In January of this year, I met Vice President Mike Pence and behaved like the woman my mother would have wanted me to be.
She was a lifelong, working-class Democrat, a Christian who was pro-choice and pro-LGBTQ when it wasn't easy to be so in the Midwest. She's been gone 20 years, but as I shook Pence's hand and made small talk, I thought about her. "Represent," Mom always said. "Don't give them any reason to disrespect the people you come from."
I was surrounded by six of our seven young grandchildren, along with other family members. We were in Washington, D.C., for the third swearing-in ceremony of my husband, U.S. Sen. Sherrod Brown. It is customary to reenact that momentous occasion by later posing for a family photo with the vice president.
As a columnist, I had been, and continue to be, publicly critical of Pence. Sherrod has been equally outspoken. To put it more succinctly: We abhor what he stands for, and what he is trying to do to this country.
But on that day, in that moment, Sherrod was a part of history; I was his proud wife. We were also grandparents tending to the well-being of all those little children we love. They didn't need to see us having it out with the man with white hair who had just confessed aloud his envy over the likes of them.
I did, however, wear my lapel pin, "America Needs Journalists." There's only so much you can ask of me, Mom.
I'm telling you this story because of another story I read this week in Politico, in which Pence was depicted as the would-be savior of Trump's reelection as he hoodwinks entire swaths of witless Americans falling for his act of the benign uncle.
From Politico: "For Pence to be an effective surrogate in 2020, campaign officials say his reputation must be preserved. If the goal is to build a winning coalition that includes seniors, suburban women and swing-state residents suffering from Trump fatigue, someone has to be the nice guy."
Let's talk about this "nice guy."
In August 2018, I reviewed for The Washington Post a book about Pence by journalists Michael D'Antonio and Peter Eisner. Their in-depth reporting for "The Shadow President: The Truth About Mike Pence" led them to conclude that Pence is the most prominent "Christian supremacist" in the country.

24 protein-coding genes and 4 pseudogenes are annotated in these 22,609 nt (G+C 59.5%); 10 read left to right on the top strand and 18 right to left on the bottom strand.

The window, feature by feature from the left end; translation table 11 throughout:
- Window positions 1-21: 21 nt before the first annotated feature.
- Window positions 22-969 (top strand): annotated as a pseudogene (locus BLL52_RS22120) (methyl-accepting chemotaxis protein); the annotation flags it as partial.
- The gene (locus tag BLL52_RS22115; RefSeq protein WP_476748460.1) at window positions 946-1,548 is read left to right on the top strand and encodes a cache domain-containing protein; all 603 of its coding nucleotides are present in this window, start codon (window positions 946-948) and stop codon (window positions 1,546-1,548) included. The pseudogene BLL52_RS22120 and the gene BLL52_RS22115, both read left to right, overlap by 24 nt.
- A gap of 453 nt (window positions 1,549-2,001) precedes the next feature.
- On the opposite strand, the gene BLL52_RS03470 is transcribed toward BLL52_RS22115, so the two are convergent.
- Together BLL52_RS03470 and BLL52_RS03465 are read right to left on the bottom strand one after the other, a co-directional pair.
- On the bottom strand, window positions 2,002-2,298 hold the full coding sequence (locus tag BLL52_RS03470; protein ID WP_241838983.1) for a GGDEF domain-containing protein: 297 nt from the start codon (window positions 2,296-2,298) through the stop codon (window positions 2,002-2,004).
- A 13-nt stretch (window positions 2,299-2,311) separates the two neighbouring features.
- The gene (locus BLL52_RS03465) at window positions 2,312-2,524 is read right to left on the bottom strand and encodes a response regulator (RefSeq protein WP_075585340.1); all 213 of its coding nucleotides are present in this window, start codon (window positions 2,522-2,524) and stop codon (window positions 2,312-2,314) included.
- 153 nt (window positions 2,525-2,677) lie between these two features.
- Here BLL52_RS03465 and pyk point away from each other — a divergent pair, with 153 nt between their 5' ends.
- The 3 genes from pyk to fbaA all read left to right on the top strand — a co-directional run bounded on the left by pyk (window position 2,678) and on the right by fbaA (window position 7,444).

Now why, you might wonder, would a self-avowed Christian hitch his legacy to Trump, a racist, self-proclaimed sexual predator? Or, as the authors describe Trump, "a man whose immorality in the form of lying, cheating, and deceiving in every aspect of his life, from his marriage to his businesses, had made him a living exemplar of everything that Christianity and conservatism abhorred."
The shorthand version of the Word according to Pence: God did it. Or, to paraphrase the popular adage: Man plans; God gives up on everybody.
In Pence's world, Trump is just a temporary boulder dropped by God onto the road to a Pence presidency. Pence may present himself "as a deeply moral man," the authors write, but "his record indicates both a ruthlessness and a comfort with aggression that belie this pose."
As I've offered before, a snapshot of that record:
As a radio show host, Pence defended presidential candidate Pat Buchanan as "four square in the mainstream." At the same time, William F. Buckley was denouncing Buchanan as an extremist who questioned the historical record of the Holocaust.
As governor of Indiana, Pence refused to pardon a black man whom everyone, including the parole board and the prosecutor, agreed had served nearly a decade in prison for a crime he did not commit. He also ignored a lead-contamination crisis of Flint-like proportions in the poor, mostly black city of East Chicago.
Pence also signed the so-called Religious Freedom Restoration Act, so that business owners who don't like same-sex couples — that includes Pence, who said same-sex marriage could cause "societal collapse" — to legally deny them services. The backlash was so fast and fierce — and potentially damaging to Indiana's economy — that Pence signed a revised version of the law.
In 2016, right before he became the enabler-in-chief for candidate Trump, Pence signed one of the most restrictive abortion laws in the country. As NPR reported at the time, the law banned "abortions due to fetal abnormalities and also requires aborted fetuses — and those from miscarriage — to be buried or cremated."
What a nice guy.
In that same Politico story, a former Pence aide was quoted as saying Pence's "folksy Midwestern charm disarmed suburban women who openly admitted to cringing at the thought of their children behaving like Trump."
There is nothing folksy or charming about a man who wields God as a weapon to harm others, and uses his faith as an excuse to remain silent while head-bobbing next to the most dangerous president in U.S. history.
In January, Pence was nice to me, and to my family. That didn't, even for a minute, blind me to his hatred for large swaths of this country.
I do hope those clever sycophants keep whispering in his ear. As a woman in the Midwest, I love it when right-wingers underestimate us.
Connie Schultz is a Pulitzer Prize-winning columnist and professional in residence at Kent State University's school of journalism. She is the author of two non-fiction books, including "...and His Lovely Wife," which chronicled the successful race of her husband, Sherrod Brown, for the U.S. Senate. Her novel, "The Daughters of Erietown," will be published by Random House in Spring 2020. To find out more about Connie Schultz ([email protected]) and read her past columns, please visit the Creators Syndicate webpage at www.creators.com.